It is time to equalize per capita domestic spending to the congressional district and return spending authority and accountibility to each congressman. The Federal government spends $9000 per man, woman, and child ($2.7 Trillion Federal Budget / 300 million), the states are all at about $4000 per person, my local community spends about $2000 per person. The structure of government is upside down, most of the government services that are important to each of us are delivered at the local level so why tax and spend so much at the Federal level.

The answer is that many people think they are getting something for nothing from the Federal government and accountability for that spending is diffused (the blame is spread). To solve this situation the first step is to document how and where Federal Domestic spending is being spent. Maybe then people will realize that most citizens are not getting their share and maybe then they will work to do something about that.

Thanx,

Kevin

terrorism, transparency
The governments and leaders have never been and never will be transparent, and the war on terrorism is another scam to deflect from the Cheney and Baker and Bush families' multiple conflicts of interests in the Arab world, substance abuse problems, drunken driving problems, blood- thirsty and obscene execution and incarceration rates in Texas and elsewhere, and cover ups of the Pan Am bombing, the 9-11 massacre, Laura Welch's Donahue boyfriend murder/vehicular homicide, etc. and recent $60-70 Billion gouging for wars in Iraq and Afghanistan, and closing of CIA Office supposedly designed to catch OBL Dead or Alive.I was just on Catholics for Life to get nominated and elected US Congress 4th Federal District NY State on RTL and/or NY State Governor 2010 on RTL and/or Libertarian and Conservative Parties, and should be ASAP as I have always been transparent.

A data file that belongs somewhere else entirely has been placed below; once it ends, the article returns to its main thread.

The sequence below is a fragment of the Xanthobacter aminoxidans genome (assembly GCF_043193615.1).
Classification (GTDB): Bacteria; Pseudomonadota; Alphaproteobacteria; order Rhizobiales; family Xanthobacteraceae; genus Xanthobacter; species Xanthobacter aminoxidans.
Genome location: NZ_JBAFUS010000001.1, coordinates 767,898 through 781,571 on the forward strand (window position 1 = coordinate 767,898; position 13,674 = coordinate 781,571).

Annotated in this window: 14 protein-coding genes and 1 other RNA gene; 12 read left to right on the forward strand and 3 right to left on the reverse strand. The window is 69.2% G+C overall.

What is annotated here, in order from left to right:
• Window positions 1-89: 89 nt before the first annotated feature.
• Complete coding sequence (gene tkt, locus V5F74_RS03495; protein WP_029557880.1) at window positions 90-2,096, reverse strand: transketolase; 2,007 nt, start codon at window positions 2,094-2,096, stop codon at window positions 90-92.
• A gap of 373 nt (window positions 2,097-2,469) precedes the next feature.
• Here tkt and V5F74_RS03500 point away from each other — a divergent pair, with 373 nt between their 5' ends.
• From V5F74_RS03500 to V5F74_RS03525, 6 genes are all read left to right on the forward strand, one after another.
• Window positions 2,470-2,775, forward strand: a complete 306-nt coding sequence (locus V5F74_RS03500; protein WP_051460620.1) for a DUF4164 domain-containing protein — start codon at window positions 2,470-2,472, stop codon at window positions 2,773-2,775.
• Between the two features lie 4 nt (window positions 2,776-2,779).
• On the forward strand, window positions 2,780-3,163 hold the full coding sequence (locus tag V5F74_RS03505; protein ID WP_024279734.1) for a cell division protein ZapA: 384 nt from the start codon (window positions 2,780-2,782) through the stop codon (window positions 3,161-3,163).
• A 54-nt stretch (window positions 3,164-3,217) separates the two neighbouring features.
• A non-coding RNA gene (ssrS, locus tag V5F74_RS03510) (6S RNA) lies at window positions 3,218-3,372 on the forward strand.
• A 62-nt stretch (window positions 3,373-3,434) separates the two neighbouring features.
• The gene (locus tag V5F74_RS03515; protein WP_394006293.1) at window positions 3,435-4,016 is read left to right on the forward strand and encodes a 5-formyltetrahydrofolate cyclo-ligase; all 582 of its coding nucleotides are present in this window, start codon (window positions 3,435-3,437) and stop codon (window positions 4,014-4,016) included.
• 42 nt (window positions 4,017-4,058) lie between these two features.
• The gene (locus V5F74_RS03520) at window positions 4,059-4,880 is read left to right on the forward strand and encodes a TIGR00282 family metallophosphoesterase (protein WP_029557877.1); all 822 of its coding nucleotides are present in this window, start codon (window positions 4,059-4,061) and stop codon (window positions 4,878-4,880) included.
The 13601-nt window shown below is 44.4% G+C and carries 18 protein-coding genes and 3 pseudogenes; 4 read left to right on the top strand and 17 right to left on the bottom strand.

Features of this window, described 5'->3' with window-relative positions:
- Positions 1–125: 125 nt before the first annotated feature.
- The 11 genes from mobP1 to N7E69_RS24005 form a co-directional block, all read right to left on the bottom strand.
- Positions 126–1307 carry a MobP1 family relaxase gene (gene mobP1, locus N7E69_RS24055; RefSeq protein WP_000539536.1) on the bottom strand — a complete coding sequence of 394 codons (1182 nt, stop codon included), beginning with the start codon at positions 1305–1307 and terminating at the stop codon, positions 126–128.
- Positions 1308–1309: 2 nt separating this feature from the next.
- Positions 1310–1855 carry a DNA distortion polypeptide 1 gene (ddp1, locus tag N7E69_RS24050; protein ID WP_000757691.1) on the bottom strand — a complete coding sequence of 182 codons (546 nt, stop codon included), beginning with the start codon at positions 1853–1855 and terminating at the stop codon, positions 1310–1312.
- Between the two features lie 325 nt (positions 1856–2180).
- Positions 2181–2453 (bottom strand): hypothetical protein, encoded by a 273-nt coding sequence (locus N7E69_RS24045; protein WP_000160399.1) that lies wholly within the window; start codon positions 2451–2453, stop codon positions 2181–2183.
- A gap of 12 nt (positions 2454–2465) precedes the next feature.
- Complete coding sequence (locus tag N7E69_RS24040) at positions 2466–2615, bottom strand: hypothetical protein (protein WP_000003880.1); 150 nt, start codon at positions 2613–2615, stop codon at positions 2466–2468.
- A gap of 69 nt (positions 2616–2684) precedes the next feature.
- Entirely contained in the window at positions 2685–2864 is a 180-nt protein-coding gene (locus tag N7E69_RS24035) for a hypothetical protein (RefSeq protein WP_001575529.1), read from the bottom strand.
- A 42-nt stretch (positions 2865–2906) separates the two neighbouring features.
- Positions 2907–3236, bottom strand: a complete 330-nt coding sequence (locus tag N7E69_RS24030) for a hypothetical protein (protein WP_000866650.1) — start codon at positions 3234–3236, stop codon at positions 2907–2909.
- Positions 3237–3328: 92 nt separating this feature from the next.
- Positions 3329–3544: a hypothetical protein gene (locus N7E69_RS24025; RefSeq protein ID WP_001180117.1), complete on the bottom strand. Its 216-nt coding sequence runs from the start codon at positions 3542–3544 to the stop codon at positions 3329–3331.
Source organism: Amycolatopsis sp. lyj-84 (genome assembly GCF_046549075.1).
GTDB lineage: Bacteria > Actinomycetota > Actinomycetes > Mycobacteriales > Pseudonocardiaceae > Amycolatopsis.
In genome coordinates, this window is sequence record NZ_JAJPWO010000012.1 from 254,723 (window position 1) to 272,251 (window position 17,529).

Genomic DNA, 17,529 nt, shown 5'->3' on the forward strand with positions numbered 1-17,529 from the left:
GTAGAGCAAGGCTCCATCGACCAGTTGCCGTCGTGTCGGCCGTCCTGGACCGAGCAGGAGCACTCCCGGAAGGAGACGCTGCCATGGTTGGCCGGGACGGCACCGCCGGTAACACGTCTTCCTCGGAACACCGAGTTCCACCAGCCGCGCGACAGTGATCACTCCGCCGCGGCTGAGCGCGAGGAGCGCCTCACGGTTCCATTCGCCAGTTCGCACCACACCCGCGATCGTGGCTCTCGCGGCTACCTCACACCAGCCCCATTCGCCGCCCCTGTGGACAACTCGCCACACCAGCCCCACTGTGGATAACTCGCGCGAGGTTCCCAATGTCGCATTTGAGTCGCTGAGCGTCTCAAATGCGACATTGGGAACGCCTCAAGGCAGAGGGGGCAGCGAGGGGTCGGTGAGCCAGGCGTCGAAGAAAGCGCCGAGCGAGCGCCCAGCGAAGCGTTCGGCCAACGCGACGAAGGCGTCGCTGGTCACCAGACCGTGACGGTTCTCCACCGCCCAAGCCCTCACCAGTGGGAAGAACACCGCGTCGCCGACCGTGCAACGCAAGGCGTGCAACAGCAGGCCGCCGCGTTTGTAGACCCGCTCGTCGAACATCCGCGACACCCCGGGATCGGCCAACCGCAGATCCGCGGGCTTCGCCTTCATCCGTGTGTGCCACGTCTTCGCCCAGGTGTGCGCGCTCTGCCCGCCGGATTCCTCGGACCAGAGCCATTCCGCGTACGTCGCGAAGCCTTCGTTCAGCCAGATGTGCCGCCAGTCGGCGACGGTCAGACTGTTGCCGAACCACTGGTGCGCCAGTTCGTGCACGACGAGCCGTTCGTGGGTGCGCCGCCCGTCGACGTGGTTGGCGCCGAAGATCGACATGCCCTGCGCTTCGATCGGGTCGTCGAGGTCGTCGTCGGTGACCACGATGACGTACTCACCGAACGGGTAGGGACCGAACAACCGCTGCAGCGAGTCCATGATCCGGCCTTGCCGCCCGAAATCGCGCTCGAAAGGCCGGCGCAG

what matters
Great piece! It's most important for the public to access this information. Ideally, the voters can use the data to hold their elected officials accountable on election day. But until this connection is made, I fear politicans won't care so much about performance data (to the extent that reelection is a strong incentive).

Hi La-La land!
I didn't know news came out of there, but this is absolute proof it does!

My Government Getting More Transparent?
This dear lady needs to come up with a better joke than this one to pull wool over my eyes! One can only wonder if she gets paid by the present Administration to tell this joke, as others were paid for similar activitiies?

No you did not!!!
You did not put forth any info to relate that you went to any of the links in the story, to digest the info, to see if there was any merrits to this article.

Just started spounting off at the fire hydrant. Dont forget to raise you leg high enough.

Clever response, and your are basically right.
However, what I really meant to say is that America is no longer a Democracy but an ever more monster and corrupt Empire, where honesty and transperency is trumped by lying with numbers etc. If the Founding Fathers were to rise they would even have harshers words than the ones I just said! Don't come up with another clever answer in as much as this all I am going say! Yes, you may shoot an insult or two, which is your choice, or you may praise my conclusion. I may have a good laugh, either way! Lastly, thank you for responding in the first place; my comments aroused somebody from its American sleep?

sometimes Humor Bars helps
My last little small time punch line on the no you did not posting;

Was just some attempt at humor tossed in, not intended as an insult. To which it appears you did not take it out of context like some have in these postings. So give yourself a pat on the back for not being one of the ones that gets irritated to easy on these threads we post.

Humor Bars are also ice cream in some parts of the country or use to be. I have not looked for them in awhile.